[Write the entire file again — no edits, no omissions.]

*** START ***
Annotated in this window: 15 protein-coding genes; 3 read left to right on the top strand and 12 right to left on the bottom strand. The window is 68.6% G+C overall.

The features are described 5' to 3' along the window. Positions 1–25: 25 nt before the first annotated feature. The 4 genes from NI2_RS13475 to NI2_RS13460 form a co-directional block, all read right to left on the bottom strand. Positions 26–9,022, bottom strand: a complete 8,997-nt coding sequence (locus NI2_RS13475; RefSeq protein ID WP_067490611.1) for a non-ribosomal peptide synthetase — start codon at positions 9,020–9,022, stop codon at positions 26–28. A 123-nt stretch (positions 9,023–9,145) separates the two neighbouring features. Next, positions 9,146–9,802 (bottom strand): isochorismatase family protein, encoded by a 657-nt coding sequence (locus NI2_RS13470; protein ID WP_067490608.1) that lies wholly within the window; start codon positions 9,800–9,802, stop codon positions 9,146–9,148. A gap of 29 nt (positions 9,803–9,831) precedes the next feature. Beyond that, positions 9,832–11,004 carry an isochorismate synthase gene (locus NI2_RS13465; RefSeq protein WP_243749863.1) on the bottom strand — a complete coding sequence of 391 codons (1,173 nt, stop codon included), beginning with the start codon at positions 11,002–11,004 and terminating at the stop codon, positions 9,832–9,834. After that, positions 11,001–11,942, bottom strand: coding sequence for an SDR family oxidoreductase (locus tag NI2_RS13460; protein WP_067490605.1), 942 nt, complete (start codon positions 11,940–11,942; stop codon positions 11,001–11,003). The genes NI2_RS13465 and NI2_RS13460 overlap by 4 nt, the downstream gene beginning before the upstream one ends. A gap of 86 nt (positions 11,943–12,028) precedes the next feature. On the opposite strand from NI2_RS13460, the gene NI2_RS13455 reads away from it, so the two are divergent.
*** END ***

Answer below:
Annotated in this window: 15 protein-coding genes; 3 read left to right on the top strand and 12 right to left on the bottom strand. The window is 68.6% G+C overall.

The features are described 5' to 3' along the window. Positions 1–25: 25 nt before the first annotated feature. The 4 genes from NI2_RS13475 to NI2_RS13460 form a co-directional block, all read right to left on the bottom strand. Positions 26–9,022, bottom strand: a complete 8,997-nt coding sequence (locus NI2_RS13475; RefSeq protein ID WP_067490611.1) for a non-ribosomal peptide synthetase — start codon at positions 9,020–9,022, stop codon at positions 26–28. A 123-nt stretch (positions 9,023–9,145) separates the two neighbouring features. Next, positions 9,146–9,802 (bottom strand): isochorismatase family protein, encoded by a 657-nt coding sequence (locus NI2_RS13470; protein ID WP_067490608.1) that lies wholly within the window; start codon positions 9,800–9,802, stop codon positions 9,146–9,148. A gap of 29 nt (positions 9,803–9,831) precedes the next feature. Beyond that, positions 9,832–11,004 carry an isochorismate synthase gene (locus NI2_RS13465; RefSeq protein WP_243749863.1) on the bottom strand — a complete coding sequence of 391 codons (1,173 nt, stop codon included), beginning with the start codon at positions 11,002–11,004 and terminating at the stop codon, positions 9,832–9,834. After that, positions 11,001–11,942, bottom strand: coding sequence for an SDR family oxidoreductase (locus tag NI2_RS13460; protein WP_067490605.1), 942 nt, complete (start codon positions 11,940–11,942; stop codon positions 11,001–11,003). The genes NI2_RS13465 and NI2_RS13460 overlap by 4 nt, the downstream gene beginning before the upstream one ends. A gap of 86 nt (positions 11,943–12,028) precedes the next feature. On the opposite strand from NI2_RS13460, the gene NI2_RS13455 reads away from it, so the two are divergent.